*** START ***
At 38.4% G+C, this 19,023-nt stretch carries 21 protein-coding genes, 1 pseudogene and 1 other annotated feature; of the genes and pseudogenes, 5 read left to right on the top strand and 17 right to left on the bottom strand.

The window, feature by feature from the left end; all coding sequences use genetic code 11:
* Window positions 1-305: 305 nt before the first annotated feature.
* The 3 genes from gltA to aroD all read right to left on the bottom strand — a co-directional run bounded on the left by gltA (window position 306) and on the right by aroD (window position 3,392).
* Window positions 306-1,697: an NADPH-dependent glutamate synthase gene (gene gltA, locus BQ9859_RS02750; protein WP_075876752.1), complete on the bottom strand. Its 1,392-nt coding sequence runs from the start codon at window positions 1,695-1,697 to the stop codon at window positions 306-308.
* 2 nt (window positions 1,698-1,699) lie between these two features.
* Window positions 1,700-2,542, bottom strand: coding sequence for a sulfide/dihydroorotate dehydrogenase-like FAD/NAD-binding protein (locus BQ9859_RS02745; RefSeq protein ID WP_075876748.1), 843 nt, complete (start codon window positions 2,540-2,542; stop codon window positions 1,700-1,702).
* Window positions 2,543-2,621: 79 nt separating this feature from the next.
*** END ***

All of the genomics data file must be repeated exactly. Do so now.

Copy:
At 38.4% G+C, this 19,023-nt stretch carries 21 protein-coding genes, 1 pseudogene and 1 other annotated feature; of the genes and pseudogenes, 5 read left to right on the top strand and 17 right to left on the bottom strand.

The window, feature by feature from the left end; all coding sequences use genetic code 11:
* Window positions 1-305: 305 nt before the first annotated feature.
* The 3 genes from gltA to aroD all read right to left on the bottom strand — a co-directional run bounded on the left by gltA (window position 306) and on the right by aroD (window position 3,392).
* Window positions 306-1,697: an NADPH-dependent glutamate synthase gene (gene gltA, locus BQ9859_RS02750; protein WP_075876752.1), complete on the bottom strand. Its 1,392-nt coding sequence runs from the start codon at window positions 1,695-1,697 to the stop codon at window positions 306-308.
* 2 nt (window positions 1,698-1,699) lie between these two features.
* Window positions 1,700-2,542, bottom strand: coding sequence for a sulfide/dihydroorotate dehydrogenase-like FAD/NAD-binding protein (locus BQ9859_RS02745; RefSeq protein ID WP_075876748.1), 843 nt, complete (start codon window positions 2,540-2,542; stop codon window positions 1,700-1,702).
* Window positions 2,543-2,621: 79 nt separating this feature from the next.